who does harbor suicidal thoughts will not necessarily be locked up.5150 and its counterparts in other states were created in the second half of the twentieth century to prevent the type of irrational institutionalization
which occurred in the Soviet Union during the Cold War.“
In the ’50s it was pretty easy to hospitalize a family member,” Hu said. “Now nationally there are people who feel that the pendulum has swung too far in the opposite direction.”Advocacy groups started by family
members devastated by loved ones’ suicides have even sprung up in an effort to create a stronger form of 5150 in order to prevent future deaths.Hu, however, sees some merit to the Proposition as is.“The laws are definitely there for a reason and I don’t think that we’d want to live in a country [where they didn’t exist],” she said. “It’s kind of a big deal to have someone locked up; it’s almost taking away their civil rights.
”Fisher, himself, feels that the law is often invoked too flippantly—
especially in his case.“There exists, I believe, a pernicious
‘vortex of American medical
paranoia,’ ” Fisher wrote in an e-mail from back home in India where he is taking off the rest of thequarter as a result of his experience.
“A vortex, he continued, “into which millions of Americans have been sucked, and, more importantly, a vortex from which many Americans
need urgently to be rescued.
“Dr.Karnik diagnosed me as imminently
likely to commit suicide,” he said. “This was indeed much less of a conclusion than a baseless presumption—a presumption whose factual tenacity [Karnik and another doctor present] failed to recognize, and whose validity they callously failed to doubt, in spite of my many statements unambiguously expressing
a total lack of suicidal intent.”
Stanford students were left with mixed views on the description of Fisher’s stay, especially regarding the incident in which he was placed in solitary confinement during his second night. The solitary confinement
was a result of an argument he had had with a nurse over not being allowed to bring a DVD he had left in the ward lounge back to his room.Senior Neil Chou sympathized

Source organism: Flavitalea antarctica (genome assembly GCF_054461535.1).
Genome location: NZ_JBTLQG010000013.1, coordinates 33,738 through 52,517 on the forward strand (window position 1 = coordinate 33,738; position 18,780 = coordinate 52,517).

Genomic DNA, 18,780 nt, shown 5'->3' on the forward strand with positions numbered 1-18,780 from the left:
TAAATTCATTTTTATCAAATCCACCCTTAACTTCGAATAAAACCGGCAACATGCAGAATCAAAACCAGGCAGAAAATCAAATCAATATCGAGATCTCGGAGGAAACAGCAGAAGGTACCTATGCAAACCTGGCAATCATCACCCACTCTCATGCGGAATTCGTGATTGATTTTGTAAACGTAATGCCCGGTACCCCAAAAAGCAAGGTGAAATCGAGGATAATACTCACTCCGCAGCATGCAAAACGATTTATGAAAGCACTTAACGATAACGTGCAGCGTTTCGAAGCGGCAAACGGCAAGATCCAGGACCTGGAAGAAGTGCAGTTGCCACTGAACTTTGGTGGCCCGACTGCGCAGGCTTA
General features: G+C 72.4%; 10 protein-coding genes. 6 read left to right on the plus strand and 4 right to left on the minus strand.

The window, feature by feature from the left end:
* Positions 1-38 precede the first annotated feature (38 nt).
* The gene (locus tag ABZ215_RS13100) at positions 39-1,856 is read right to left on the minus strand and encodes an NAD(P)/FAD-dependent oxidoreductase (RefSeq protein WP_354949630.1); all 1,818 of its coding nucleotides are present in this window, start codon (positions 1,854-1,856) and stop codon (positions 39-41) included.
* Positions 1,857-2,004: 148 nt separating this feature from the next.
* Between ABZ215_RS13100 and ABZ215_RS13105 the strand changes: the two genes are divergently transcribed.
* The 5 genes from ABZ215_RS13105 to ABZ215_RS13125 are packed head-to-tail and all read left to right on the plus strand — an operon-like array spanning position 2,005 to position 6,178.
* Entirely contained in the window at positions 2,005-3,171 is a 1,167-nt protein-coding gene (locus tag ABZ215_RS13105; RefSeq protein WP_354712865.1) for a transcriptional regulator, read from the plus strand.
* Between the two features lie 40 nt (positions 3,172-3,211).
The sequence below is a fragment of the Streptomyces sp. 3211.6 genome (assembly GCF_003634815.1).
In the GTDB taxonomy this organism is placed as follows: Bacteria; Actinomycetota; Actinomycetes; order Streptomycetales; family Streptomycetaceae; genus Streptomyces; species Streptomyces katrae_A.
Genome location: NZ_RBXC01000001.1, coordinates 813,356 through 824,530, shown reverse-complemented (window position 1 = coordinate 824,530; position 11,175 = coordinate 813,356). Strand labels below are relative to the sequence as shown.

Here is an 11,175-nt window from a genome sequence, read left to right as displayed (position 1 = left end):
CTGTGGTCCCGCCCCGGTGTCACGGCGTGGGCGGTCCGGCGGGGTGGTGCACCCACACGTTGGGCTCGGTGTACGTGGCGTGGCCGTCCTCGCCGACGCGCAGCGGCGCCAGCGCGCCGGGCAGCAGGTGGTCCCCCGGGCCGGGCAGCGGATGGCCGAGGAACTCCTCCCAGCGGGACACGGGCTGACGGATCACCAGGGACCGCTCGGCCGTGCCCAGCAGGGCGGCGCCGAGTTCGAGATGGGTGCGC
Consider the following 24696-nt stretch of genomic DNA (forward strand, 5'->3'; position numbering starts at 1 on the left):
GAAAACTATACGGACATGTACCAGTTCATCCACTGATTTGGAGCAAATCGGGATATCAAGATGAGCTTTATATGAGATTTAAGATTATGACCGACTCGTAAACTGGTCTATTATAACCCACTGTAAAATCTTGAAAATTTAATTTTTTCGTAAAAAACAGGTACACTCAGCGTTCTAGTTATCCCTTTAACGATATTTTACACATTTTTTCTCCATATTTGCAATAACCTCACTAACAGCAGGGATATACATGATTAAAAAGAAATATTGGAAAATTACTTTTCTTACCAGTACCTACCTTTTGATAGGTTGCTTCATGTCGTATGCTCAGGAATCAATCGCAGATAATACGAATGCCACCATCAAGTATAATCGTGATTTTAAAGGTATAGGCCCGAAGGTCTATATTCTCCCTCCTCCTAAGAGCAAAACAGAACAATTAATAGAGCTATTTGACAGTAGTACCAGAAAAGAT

with Fisher’s experience.
“I would almost be discouraged [from sending a friend to the ward] if what this guy had claimed was true,” he said. “I thought the solitary confinement thing was especially was a bit harsh.”Junior Eric Adamson, however,
was more skeptical regarding
the student’s credibility.“
From what I read, it didn’t seem like the student was all too trustworthy,” he said. “While there probably were some mishandlings, it seemed to me that the largest mistake made was the student’s inability to see both sides of the issue. If someone in a psych ward is getting angry over a DVD, a nurse doesn’t really have too much sympathy.
Their job description is set.”
Hu provided psychological
insight into the issue. “With depression it’s hard to maintain insight and view one’s own problems objectively,” she said, noting
nonetheless however, that the H2 locked ward has an 85% approval rating from outgoing patients“A lot of times patients are initially
mad but later realize that [their stay at H2] was helpful,” Hu said.She pointed out that in the meantime though the hospital makes a special effort to provide as comfortable and as just accommodations as possible.
On Mondays, Wednesdays and Fridays, Santa Clara County lawyers and a judge visit the facility and have actual hearings between patients and doctors. Each patient is given the opportunity to have one of these trials.
Hu also described that the hospital is equipped with lounge areas, pianos and ping pong tables and offers such activities as artwork and occupational therapy. She also negated Fisher’s description of the room windows as being boarded up, stating instead that they look out onto a private garden and though they do have electronic shades, it is only for safety precautions.She also wished to clarify that the hospital tries to take into account patients’ criticism as much as possible.
“We respond to feedback and we [carry out] feedback on a lot of levels,” she said. “We actively seek it out.”Feedback is something that Fisher has a lot of.
He describes the final incident of his temporarily stolen shoes as epitomizing
the pinnacle of his humiliation: “I was embarrassed and felt completely stripped of my dignity,” he wrote. “All I could do was leave, so I left, and waited for a cab barefoot on the street corner, gravel piercing the soles of my feet.”
Even now, he remains steadfast in his belief of his mistreatment and has the support of several professionals.“I have visited a number of psychiatrists
(most trained in United Kingdom)
and all of them have condemned the treatment rendered upon me at the Vaden center and the Stanford Psychiatric ward. In fact, they claim that my institutionalization has had a deleterious effect of my psychological
state,” he said in an e-mail.
Nevertheless, despite Fisher’s highly publicized account, Hu said that the hospital currently does not plan to implement any changes in procedures or rules.She stated that the ward’s staff and administration would simply continue to do what they always had done: “Strive to have the best possible care for everybody.”